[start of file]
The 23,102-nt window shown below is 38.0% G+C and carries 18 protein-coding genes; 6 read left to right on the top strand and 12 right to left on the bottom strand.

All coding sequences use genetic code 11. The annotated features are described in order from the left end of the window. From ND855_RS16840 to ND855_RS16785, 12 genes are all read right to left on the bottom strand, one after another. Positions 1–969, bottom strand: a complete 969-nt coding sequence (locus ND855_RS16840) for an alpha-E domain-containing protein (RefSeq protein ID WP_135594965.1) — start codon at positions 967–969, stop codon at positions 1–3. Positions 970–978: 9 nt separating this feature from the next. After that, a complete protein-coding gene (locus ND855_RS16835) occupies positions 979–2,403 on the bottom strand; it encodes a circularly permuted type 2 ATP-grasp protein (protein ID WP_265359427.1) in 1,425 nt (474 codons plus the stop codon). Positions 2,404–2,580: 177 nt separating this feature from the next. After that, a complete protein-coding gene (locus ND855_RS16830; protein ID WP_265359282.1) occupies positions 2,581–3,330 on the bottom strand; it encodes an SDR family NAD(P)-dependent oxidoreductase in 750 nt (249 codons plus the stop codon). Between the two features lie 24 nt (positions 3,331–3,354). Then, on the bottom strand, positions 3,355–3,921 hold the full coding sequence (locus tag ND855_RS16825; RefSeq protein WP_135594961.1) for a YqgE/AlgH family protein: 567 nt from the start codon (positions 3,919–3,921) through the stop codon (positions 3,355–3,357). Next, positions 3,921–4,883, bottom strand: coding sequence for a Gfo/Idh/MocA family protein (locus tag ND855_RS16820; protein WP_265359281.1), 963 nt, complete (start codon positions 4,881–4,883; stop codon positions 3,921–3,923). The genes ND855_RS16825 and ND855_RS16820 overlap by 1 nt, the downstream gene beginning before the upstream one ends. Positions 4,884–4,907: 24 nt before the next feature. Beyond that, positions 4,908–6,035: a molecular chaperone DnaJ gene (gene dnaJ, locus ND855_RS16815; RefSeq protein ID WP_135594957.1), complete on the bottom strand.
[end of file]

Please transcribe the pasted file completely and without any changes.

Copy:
The 23,102-nt window shown below is 38.0% G+C and carries 18 protein-coding genes; 6 read left to right on the top strand and 12 right to left on the bottom strand.

All coding sequences use genetic code 11. The annotated features are described in order from the left end of the window. From ND855_RS16840 to ND855_RS16785, 12 genes are all read right to left on the bottom strand, one after another. Positions 1–969, bottom strand: a complete 969-nt coding sequence (locus ND855_RS16840) for an alpha-E domain-containing protein (RefSeq protein ID WP_135594965.1) — start codon at positions 967–969, stop codon at positions 1–3. Positions 970–978: 9 nt separating this feature from the next. After that, a complete protein-coding gene (locus ND855_RS16835) occupies positions 979–2,403 on the bottom strand; it encodes a circularly permuted type 2 ATP-grasp protein (protein ID WP_265359427.1) in 1,425 nt (474 codons plus the stop codon). Positions 2,404–2,580: 177 nt separating this feature from the next. After that, a complete protein-coding gene (locus ND855_RS16830; protein ID WP_265359282.1) occupies positions 2,581–3,330 on the bottom strand; it encodes an SDR family NAD(P)-dependent oxidoreductase in 750 nt (249 codons plus the stop codon). Between the two features lie 24 nt (positions 3,331–3,354). Then, on the bottom strand, positions 3,355–3,921 hold the full coding sequence (locus tag ND855_RS16825; RefSeq protein WP_135594961.1) for a YqgE/AlgH family protein: 567 nt from the start codon (positions 3,919–3,921) through the stop codon (positions 3,355–3,357). Next, positions 3,921–4,883, bottom strand: coding sequence for a Gfo/Idh/MocA family protein (locus tag ND855_RS16820; protein WP_265359281.1), 963 nt, complete (start codon positions 4,881–4,883; stop codon positions 3,921–3,923). The genes ND855_RS16825 and ND855_RS16820 overlap by 1 nt, the downstream gene beginning before the upstream one ends. Positions 4,884–4,907: 24 nt before the next feature. Beyond that, positions 4,908–6,035: a molecular chaperone DnaJ gene (gene dnaJ, locus ND855_RS16815; RefSeq protein ID WP_135594957.1), complete on the bottom strand.